17 May 2021

No Ordinary Boats: Cracking the Code on China’s Spratly Maritime Militias

China tends to be much more transparent in Chinese. And careful analysis of open sources can reveal important patterns and insights. Looks like my colleague Ryan Martinson just made an revealing discovery indeed!

Ryan D. Martinson, “No Ordinary Boats: Cracking the Code on China’s Spratly Maritime Militias,” Center for International Maritime Security (CIMSEC), 17 May 2021.

A Chinese fishing vessel appears in a sensitive location—near the Senkaku Islands in the East China Sea, a South China Sea reef, or just offshore from a U.S. military base. Is it an “ordinary” fishing boat, or is it maritime militia?

This straightforward question seldom yields straightforward answers. China does not publish a roster of maritime militia boats. That would undermine the militia’s key advantages—secrecy and deniability. Nor is it common for Chinese sources to recognize the militia affiliations of individual boats. Analysts can gather clues and make a case that a vessel is likely maritime militia, or not. That process requires painstaking effort, and the results are rarely definitive.

The People’s Republic of China (PRC) may have made that process much easier, at least in the most contested parts of the South China Sea—the Spratly Islands. Since 2014, the PRC has built hundreds of large Spratly fishing vessels, collectively called the “Spratly backbone fleet” (南沙骨干船队). As I recently suggested at War on the Rocks, most if not all of these vessels are maritime militia affiliated. This insight can help overcome the perennial challenge of differentiating wayward Chinese fishermen from covert elements of China’s armed forces. … … …


In this article, I have argued that most if not all Spratly backbone boats are militia boats. They may actually catch fish, but their militia affiliation makes them available for state and military tasking. If this conclusion is correct, it offers useful new ways to identify Chinese maritime militia forces operating in the Spratly waters. While the PRC does not publish lists of active maritime militia boats, it does share information about which boats belong to the Spratly backbone fishing fleet. This can serve as an indicator of militia status.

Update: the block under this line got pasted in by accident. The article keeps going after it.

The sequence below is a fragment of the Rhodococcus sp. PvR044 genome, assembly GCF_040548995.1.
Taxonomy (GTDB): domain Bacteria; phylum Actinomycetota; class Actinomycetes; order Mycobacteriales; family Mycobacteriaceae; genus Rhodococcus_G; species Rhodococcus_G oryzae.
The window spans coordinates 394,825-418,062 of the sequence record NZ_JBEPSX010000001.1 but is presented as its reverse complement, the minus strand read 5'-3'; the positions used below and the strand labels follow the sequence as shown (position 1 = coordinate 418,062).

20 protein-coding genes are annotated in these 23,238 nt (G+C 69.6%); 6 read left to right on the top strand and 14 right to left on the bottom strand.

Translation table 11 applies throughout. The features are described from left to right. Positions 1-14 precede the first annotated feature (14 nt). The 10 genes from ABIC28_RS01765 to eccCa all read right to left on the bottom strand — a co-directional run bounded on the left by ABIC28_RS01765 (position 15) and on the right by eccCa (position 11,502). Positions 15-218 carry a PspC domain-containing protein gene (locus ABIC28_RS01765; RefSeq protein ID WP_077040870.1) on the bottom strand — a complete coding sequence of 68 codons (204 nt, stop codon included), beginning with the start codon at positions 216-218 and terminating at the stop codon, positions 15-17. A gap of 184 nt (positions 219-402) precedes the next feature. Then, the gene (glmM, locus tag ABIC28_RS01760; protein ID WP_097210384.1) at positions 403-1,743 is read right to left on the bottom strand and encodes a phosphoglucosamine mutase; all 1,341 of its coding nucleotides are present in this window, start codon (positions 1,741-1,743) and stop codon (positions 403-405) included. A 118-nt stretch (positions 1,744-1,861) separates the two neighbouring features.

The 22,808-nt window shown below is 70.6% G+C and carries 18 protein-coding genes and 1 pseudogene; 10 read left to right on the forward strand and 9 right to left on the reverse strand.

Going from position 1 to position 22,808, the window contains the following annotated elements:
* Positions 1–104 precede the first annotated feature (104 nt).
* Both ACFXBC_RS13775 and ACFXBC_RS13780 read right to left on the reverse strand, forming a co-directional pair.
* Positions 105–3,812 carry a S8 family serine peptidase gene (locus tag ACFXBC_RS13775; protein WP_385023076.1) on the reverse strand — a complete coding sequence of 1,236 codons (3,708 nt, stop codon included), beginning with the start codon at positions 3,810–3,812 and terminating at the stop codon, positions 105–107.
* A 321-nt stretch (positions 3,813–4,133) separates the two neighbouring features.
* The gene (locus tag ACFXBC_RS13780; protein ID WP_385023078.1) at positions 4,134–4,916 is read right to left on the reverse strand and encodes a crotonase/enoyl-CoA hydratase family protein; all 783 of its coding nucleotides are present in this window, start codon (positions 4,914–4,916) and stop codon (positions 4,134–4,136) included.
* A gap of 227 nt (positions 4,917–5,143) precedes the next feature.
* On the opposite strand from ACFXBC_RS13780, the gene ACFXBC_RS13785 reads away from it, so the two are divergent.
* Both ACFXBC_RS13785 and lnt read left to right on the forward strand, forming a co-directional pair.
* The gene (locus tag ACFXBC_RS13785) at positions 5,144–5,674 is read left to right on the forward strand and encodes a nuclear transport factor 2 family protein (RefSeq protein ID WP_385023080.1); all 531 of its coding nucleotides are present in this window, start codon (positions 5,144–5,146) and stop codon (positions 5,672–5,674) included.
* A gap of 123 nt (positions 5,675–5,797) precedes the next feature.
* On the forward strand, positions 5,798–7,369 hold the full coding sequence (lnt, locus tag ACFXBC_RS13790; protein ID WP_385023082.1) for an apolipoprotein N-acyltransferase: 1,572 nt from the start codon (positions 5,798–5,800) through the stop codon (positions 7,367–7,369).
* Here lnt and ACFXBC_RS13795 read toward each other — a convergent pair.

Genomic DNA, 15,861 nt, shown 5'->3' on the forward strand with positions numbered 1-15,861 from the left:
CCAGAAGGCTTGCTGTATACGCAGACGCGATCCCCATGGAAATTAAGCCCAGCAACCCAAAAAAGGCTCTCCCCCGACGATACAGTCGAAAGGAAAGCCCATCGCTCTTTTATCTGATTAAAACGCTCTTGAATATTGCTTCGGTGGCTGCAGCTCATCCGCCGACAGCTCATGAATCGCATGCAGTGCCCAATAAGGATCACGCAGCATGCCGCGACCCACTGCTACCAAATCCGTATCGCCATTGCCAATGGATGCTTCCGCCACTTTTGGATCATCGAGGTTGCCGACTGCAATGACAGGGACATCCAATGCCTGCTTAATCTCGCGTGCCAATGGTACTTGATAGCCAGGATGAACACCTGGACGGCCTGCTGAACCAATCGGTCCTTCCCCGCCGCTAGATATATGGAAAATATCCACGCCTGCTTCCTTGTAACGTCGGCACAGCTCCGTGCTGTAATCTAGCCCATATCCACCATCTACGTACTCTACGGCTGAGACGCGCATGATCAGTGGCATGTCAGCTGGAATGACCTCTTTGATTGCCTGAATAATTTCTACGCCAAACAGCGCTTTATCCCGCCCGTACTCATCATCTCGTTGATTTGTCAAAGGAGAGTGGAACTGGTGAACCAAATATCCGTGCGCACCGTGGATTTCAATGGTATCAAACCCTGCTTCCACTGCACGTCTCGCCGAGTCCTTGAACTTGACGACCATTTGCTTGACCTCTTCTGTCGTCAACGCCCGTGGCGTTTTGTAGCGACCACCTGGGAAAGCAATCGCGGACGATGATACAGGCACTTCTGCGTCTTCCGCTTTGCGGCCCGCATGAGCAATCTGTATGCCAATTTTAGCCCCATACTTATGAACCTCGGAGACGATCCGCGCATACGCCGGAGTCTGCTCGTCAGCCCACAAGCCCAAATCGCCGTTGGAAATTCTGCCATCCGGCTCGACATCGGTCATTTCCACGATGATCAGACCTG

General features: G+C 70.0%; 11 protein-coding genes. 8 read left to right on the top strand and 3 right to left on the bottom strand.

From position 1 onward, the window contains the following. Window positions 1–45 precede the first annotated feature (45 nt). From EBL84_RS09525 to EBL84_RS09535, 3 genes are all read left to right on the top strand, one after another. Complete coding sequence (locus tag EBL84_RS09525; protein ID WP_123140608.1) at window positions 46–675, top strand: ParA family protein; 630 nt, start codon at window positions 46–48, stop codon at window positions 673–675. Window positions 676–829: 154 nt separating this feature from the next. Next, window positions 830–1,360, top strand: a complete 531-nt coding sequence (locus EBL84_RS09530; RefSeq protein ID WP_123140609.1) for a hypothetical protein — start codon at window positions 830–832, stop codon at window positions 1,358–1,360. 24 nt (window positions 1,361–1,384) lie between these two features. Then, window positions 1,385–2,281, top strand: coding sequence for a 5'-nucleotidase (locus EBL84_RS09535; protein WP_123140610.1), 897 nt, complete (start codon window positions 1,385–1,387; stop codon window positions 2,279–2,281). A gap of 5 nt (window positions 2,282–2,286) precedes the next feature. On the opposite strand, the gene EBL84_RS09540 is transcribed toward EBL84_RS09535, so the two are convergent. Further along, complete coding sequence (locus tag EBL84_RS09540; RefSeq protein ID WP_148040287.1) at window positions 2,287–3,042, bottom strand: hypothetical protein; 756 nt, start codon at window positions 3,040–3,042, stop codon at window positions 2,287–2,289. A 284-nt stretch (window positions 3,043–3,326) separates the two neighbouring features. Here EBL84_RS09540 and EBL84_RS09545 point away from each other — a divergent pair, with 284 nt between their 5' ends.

How might this work in practice? At the time of this writing, a team of four Chinese fishing boats is operating illegally within 200 nautical miles of Vietnam’s coast, i.e., within the country’s exclusive economic zone (EEZ). The four vessels are named Qionglinyu60017, 60018, 60019, and 60020, respectively, indicating they are registered to Hainan’s Lingao county (临高县). Vietnamese maritime law enforcement authorities could evict them, but before doing so they might ask, are they maritime militia?

My answer: “very likely.” A quick sifting of open-source materials reveals they are all backbone boats. This information appears in a March 2020 open letter posted on the website “Message Board for Leaders” (领导留言板). In it, the boat owners entreat PRC officials to restore fuel subsidies and other rewards for operating in “specially-designated waters” in 2018. Likely amounting to hundreds of thousands of RMB, the subsidies were withheld as punishment for operating in the Spratlys without the required licenses. To elicit special consideration, they emphasized that their four vessels were Spratly backbone boats. (Their ploy ultimately failed, as the Lingao County Bureau of Agriculture responded to their letter with a firm but polite refusal to change their decision.)